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Neuroimage Clin. 2018 May 9;19:476-486. doi: 10.1016/j.nicl.2018.04.037. eCollection 2018.

Classification of multi-site MR images in the presence of heterogeneity using multi-task learning.

Author information

1
College of Mechatronics and Automation, National University of Defense Technology, Changsha, Hunan 410073, China; Center for Biomedical Image Computing and Analytics, and Department of Radiology, University of Pennsylvania, Philadelphia, PA 19104, United States; Beijing Institute of System Engineering, China. Electronic address: qiongmin.ma@nudt.edu.cn.
2
Center for Biomedical Image Computing and Analytics, and Department of Radiology, University of Pennsylvania, Philadelphia, PA 19104, United States.
3
Laboratory of Psychiatric Neuroimaging (LIM-21), Department and Institute of Psychiatry, Faculty of Medicine, University of São Paulo, São Paulo, Brazil.
4
College of Mechatronics and Automation, National University of Defense Technology, Changsha, Hunan 410073, China.
5
Department of Psychiatry, University of Pennsylvania, Philadelphia, PA 19104, United States.

Abstract

With the advent of Big Data Imaging Analytics applied to neuroimaging, datasets from multiple sites need to be pooled into larger samples. However, heterogeneity across different scanners, protocols and populations, renders the task of finding underlying disease signatures challenging. The current work investigates the value of multi-task learning in finding disease signatures that generalize across studies and populations. Herein, we present a multi-task learning type of formulation, in which different tasks are from different studies and populations being pooled together. We test this approach in an MRI study of the neuroanatomy of schizophrenia (SCZ) by pooling data from 3 different sites and populations: Philadelphia, Sao Paulo and Tianjin (50 controls and 50 patients from each site), which posed integration challenges due to variability in disease chronicity, treatment exposure, and data collection. Some existing methods are also tested for comparison purposes. Experiments show that classification accuracy of multi-site data outperformed that of single-site data and pooled data using multi-task feature learning, and also outperformed other comparison methods. Several anatomical regions were identified to be common discriminant features across sites. These included prefrontal, superior temporal, insular, anterior cingulate cortex, temporo-limbic and striatal regions consistently implicated in the pathophysiology of schizophrenia, as well as the cerebellum, precuneus, and fusiform, middle temporal, inferior parietal, postcentral, angular, lingual and middle occipital gyri. These results indicate that the proposed multi-task learning method is robust in finding consistent and reliable structural brain abnormalities associated with SCZ across different sites, in the presence of multiple sources of heterogeneity.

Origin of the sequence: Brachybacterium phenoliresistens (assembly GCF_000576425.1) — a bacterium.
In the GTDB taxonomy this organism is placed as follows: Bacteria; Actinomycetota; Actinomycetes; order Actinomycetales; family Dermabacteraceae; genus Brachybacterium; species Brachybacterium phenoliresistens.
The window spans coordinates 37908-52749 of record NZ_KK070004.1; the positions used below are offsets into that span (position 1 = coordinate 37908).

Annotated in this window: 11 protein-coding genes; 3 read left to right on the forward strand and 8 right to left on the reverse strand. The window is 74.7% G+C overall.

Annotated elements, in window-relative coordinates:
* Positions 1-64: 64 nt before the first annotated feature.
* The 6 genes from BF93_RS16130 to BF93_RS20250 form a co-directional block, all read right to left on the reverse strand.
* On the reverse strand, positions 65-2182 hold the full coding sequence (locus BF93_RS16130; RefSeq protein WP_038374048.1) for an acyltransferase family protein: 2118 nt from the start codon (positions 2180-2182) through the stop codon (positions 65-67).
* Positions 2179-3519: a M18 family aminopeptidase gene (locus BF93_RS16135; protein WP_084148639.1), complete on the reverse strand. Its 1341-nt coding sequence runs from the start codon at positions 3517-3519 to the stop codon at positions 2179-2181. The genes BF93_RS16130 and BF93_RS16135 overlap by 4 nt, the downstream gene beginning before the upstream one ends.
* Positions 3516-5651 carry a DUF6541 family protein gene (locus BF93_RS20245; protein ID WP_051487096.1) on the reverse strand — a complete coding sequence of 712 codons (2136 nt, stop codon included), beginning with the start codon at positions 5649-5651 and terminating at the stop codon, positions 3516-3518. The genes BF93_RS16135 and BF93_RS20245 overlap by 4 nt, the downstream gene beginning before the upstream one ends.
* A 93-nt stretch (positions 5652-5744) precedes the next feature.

KEYWORDS:

Imaging heterogeneity; MRI; Multi-site classification; Multi-task learning; Schizophrenia; Sparsity

PMID:
29984156
PMCID:
PMC6029565
DOI:
10.1016/j.nicl.2018.04.037
[Indexed for MEDLINE]
Free PMC Article

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